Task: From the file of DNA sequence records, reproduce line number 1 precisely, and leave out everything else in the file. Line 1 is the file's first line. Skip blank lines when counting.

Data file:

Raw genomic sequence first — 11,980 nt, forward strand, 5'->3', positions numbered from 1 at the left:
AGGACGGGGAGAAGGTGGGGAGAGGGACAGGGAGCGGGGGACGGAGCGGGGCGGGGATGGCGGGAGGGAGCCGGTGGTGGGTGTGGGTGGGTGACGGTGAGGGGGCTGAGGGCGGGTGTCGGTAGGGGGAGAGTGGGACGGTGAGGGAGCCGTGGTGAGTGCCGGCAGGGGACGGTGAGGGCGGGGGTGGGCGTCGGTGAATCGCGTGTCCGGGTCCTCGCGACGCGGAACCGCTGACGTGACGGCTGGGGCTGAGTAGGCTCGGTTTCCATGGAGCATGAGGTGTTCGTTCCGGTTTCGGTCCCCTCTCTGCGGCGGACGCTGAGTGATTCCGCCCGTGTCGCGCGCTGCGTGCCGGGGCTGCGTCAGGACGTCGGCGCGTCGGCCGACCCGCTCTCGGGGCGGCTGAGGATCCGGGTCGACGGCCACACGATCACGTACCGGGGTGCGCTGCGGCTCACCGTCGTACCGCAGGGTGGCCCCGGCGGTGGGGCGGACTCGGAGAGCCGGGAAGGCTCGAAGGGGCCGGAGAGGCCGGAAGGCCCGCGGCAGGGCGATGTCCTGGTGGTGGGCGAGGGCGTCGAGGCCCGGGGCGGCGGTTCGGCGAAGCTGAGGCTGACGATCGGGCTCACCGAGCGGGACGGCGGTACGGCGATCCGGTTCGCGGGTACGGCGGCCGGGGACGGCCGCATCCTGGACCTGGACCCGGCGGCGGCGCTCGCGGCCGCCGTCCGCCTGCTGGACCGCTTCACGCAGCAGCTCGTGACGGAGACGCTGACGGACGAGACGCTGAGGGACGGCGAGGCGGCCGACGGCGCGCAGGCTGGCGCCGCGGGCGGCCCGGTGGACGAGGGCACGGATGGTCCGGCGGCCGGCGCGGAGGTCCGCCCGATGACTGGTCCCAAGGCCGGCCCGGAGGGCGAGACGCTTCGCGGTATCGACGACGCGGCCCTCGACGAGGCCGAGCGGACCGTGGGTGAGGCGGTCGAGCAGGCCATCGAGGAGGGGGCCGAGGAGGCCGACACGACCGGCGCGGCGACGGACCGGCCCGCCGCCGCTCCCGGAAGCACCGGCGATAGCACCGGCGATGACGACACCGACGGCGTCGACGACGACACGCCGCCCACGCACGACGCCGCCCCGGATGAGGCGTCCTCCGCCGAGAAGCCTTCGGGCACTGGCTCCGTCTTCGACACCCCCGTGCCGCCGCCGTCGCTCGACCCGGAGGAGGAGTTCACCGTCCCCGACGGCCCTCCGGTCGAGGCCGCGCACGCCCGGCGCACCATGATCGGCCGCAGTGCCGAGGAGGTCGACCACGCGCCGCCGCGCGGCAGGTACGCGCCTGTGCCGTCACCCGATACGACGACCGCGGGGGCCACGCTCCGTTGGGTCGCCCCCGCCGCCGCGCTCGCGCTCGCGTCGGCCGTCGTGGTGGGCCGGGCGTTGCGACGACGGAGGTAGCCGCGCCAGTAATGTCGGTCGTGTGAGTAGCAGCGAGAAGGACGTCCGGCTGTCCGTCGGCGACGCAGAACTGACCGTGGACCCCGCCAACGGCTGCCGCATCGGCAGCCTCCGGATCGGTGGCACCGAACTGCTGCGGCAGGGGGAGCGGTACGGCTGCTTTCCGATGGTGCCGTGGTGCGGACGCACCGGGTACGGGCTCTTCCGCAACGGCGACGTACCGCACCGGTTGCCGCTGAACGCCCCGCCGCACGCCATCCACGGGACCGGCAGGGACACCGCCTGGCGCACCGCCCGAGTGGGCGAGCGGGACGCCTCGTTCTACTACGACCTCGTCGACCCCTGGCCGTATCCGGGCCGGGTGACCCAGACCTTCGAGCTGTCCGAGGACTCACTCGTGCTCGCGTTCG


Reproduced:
Raw genomic sequence first — 11,980 nt, forward strand, 5'->3', positions numbered from 1 at the left: